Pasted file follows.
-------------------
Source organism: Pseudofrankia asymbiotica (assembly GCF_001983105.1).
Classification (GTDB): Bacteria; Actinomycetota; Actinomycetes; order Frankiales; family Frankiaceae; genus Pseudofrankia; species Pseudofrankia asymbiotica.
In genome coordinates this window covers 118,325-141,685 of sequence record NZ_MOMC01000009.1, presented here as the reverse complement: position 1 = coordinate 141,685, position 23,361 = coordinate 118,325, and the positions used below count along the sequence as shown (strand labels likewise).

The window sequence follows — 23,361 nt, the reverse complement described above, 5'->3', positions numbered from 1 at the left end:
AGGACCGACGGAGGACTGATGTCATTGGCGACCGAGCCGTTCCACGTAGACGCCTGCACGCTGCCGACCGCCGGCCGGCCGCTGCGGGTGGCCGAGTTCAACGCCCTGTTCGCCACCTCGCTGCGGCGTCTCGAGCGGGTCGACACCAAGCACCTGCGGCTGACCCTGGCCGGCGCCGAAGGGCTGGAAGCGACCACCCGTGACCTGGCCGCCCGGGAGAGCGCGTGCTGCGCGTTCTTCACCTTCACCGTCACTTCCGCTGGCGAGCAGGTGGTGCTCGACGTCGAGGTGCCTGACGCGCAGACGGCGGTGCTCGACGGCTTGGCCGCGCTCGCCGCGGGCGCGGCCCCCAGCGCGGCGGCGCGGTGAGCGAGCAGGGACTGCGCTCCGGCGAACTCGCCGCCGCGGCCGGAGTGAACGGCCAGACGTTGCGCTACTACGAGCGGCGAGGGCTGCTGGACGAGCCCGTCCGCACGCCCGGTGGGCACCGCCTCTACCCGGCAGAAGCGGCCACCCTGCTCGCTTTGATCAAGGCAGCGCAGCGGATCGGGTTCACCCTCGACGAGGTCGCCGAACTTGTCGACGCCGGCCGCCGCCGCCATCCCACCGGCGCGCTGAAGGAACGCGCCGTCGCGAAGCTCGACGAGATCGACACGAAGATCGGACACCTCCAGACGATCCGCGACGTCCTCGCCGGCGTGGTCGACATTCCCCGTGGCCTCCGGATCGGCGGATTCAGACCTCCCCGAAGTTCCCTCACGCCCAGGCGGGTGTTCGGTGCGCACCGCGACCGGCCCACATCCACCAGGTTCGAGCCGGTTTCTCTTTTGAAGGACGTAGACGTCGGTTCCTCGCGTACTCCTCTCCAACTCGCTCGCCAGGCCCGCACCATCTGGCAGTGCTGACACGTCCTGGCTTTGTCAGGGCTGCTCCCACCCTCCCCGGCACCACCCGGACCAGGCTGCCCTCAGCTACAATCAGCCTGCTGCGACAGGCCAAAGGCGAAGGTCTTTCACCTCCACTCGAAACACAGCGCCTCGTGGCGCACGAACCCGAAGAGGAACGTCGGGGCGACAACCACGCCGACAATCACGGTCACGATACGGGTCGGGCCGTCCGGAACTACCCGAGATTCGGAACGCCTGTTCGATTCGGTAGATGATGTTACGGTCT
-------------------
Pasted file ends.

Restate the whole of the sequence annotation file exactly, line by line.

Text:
Source organism: Pseudofrankia asymbiotica (assembly GCF_001983105.1).
Classification (GTDB): Bacteria; Actinomycetota; Actinomycetes; order Frankiales; family Frankiaceae; genus Pseudofrankia; species Pseudofrankia asymbiotica.
In genome coordinates this window covers 118,325-141,685 of sequence record NZ_MOMC01000009.1, presented here as the reverse complement: position 1 = coordinate 141,685, position 23,361 = coordinate 118,325, and the positions used below count along the sequence as shown (strand labels likewise).

The window sequence follows — 23,361 nt, the reverse complement described above, 5'->3', positions numbered from 1 at the left end:
AGGACCGACGGAGGACTGATGTCATTGGCGACCGAGCCGTTCCACGTAGACGCCTGCACGCTGCCGACCGCCGGCCGGCCGCTGCGGGTGGCCGAGTTCAACGCCCTGTTCGCCACCTCGCTGCGGCGTCTCGAGCGGGTCGACACCAAGCACCTGCGGCTGACCCTGGCCGGCGCCGAAGGGCTGGAAGCGACCACCCGTGACCTGGCCGCCCGGGAGAGCGCGTGCTGCGCGTTCTTCACCTTCACCGTCACTTCCGCTGGCGAGCAGGTGGTGCTCGACGTCGAGGTGCCTGACGCGCAGACGGCGGTGCTCGACGGCTTGGCCGCGCTCGCCGCGGGCGCGGCCCCCAGCGCGGCGGCGCGGTGAGCGAGCAGGGACTGCGCTCCGGCGAACTCGCCGCCGCGGCCGGAGTGAACGGCCAGACGTTGCGCTACTACGAGCGGCGAGGGCTGCTGGACGAGCCCGTCCGCACGCCCGGTGGGCACCGCCTCTACCCGGCAGAAGCGGCCACCCTGCTCGCTTTGATCAAGGCAGCGCAGCGGATCGGGTTCACCCTCGACGAGGTCGCCGAACTTGTCGACGCCGGCCGCCGCCGCCATCCCACCGGCGCGCTGAAGGAACGCGCCGTCGCGAAGCTCGACGAGATCGACACGAAGATCGGACACCTCCAGACGATCCGCGACGTCCTCGCCGGCGTGGTCGACATTCCCCGTGGCCTCCGGATCGGCGGATTCAGACCTCCCCGAAGTTCCCTCACGCCCAGGCGGGTGTTCGGTGCGCACCGCGACCGGCCCACATCCACCAGGTTCGAGCCGGTTTCTCTTTTGAAGGACGTAGACGTCGGTTCCTCGCGTACTCCTCTCCAACTCGCTCGCCAGGCCCGCACCATCTGGCAGTGCTGACACGTCCTGGCTTTGTCAGGGCTGCTCCCACCCTCCCCGGCACCACCCGGACCAGGCTGCCCTCAGCTACAATCAGCCTGCTGCGACAGGCCAAAGGCGAAGGTCTTTCACCTCCACTCGAAACACAGCGCCTCGTGGCGCACGAACCCGAAGAGGAACGTCGGGGCGACAACCACGCCGACAATCACGGTCACGATACGGGTCGGGCCGTCCGGAACTACCCGAGATTCGGAACGCCTGTTCGATTCGGTAGATGATGTTACGGTCT